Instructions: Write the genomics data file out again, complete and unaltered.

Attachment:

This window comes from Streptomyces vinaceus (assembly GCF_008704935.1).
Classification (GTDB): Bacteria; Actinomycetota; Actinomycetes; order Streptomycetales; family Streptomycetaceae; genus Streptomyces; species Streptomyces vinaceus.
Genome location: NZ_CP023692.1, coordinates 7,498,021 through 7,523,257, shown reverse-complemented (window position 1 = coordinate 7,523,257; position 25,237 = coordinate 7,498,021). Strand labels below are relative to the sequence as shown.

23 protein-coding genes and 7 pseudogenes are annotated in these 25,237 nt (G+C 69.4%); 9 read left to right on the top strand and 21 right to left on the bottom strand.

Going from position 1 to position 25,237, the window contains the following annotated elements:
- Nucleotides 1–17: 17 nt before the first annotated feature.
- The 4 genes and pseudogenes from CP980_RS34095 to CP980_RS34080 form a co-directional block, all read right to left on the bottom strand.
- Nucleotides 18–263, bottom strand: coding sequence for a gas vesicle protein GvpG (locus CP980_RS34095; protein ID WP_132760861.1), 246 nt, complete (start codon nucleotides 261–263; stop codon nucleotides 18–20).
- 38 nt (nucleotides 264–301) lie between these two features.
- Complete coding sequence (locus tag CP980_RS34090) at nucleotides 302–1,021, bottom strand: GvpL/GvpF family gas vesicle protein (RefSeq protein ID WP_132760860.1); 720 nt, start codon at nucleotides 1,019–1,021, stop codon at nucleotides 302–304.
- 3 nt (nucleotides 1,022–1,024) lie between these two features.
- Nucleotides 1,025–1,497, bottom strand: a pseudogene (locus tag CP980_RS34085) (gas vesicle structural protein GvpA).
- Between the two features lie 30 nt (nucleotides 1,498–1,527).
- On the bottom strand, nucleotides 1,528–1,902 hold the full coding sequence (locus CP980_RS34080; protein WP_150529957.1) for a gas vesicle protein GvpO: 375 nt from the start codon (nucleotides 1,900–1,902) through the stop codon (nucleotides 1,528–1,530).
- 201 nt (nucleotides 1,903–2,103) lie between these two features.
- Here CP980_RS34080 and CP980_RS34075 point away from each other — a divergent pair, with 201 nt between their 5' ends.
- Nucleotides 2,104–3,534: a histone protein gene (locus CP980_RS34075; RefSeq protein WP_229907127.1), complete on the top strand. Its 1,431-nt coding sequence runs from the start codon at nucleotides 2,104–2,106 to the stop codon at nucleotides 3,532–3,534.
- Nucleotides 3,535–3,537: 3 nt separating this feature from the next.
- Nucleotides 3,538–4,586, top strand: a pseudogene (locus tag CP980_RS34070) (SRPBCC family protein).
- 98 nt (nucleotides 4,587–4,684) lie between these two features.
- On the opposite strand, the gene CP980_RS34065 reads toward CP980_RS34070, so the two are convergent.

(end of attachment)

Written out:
This window comes from Streptomyces vinaceus (assembly GCF_008704935.1).
Classification (GTDB): Bacteria; Actinomycetota; Actinomycetes; order Streptomycetales; family Streptomycetaceae; genus Streptomyces; species Streptomyces vinaceus.
Genome location: NZ_CP023692.1, coordinates 7,498,021 through 7,523,257, shown reverse-complemented (window position 1 = coordinate 7,523,257; position 25,237 = coordinate 7,498,021). Strand labels below are relative to the sequence as shown.

23 protein-coding genes and 7 pseudogenes are annotated in these 25,237 nt (G+C 69.4%); 9 read left to right on the top strand and 21 right to left on the bottom strand.

Going from position 1 to position 25,237, the window contains the following annotated elements:
- Nucleotides 1–17: 17 nt before the first annotated feature.
- The 4 genes and pseudogenes from CP980_RS34095 to CP980_RS34080 form a co-directional block, all read right to left on the bottom strand.
- Nucleotides 18–263, bottom strand: coding sequence for a gas vesicle protein GvpG (locus CP980_RS34095; protein ID WP_132760861.1), 246 nt, complete (start codon nucleotides 261–263; stop codon nucleotides 18–20).
- 38 nt (nucleotides 264–301) lie between these two features.
- Complete coding sequence (locus tag CP980_RS34090) at nucleotides 302–1,021, bottom strand: GvpL/GvpF family gas vesicle protein (RefSeq protein ID WP_132760860.1); 720 nt, start codon at nucleotides 1,019–1,021, stop codon at nucleotides 302–304.
- 3 nt (nucleotides 1,022–1,024) lie between these two features.
- Nucleotides 1,025–1,497, bottom strand: a pseudogene (locus tag CP980_RS34085) (gas vesicle structural protein GvpA).
- Between the two features lie 30 nt (nucleotides 1,498–1,527).
- On the bottom strand, nucleotides 1,528–1,902 hold the full coding sequence (locus CP980_RS34080; protein WP_150529957.1) for a gas vesicle protein GvpO: 375 nt from the start codon (nucleotides 1,900–1,902) through the stop codon (nucleotides 1,528–1,530).
- 201 nt (nucleotides 1,903–2,103) lie between these two features.
- Here CP980_RS34080 and CP980_RS34075 point away from each other — a divergent pair, with 201 nt between their 5' ends.
- Nucleotides 2,104–3,534: a histone protein gene (locus CP980_RS34075; RefSeq protein WP_229907127.1), complete on the top strand. Its 1,431-nt coding sequence runs from the start codon at nucleotides 2,104–2,106 to the stop codon at nucleotides 3,532–3,534.
- Nucleotides 3,535–3,537: 3 nt separating this feature from the next.
- Nucleotides 3,538–4,586, top strand: a pseudogene (locus tag CP980_RS34070) (SRPBCC family protein).
- 98 nt (nucleotides 4,587–4,684) lie between these two features.
- On the opposite strand, the gene CP980_RS34065 reads toward CP980_RS34070, so the two are convergent.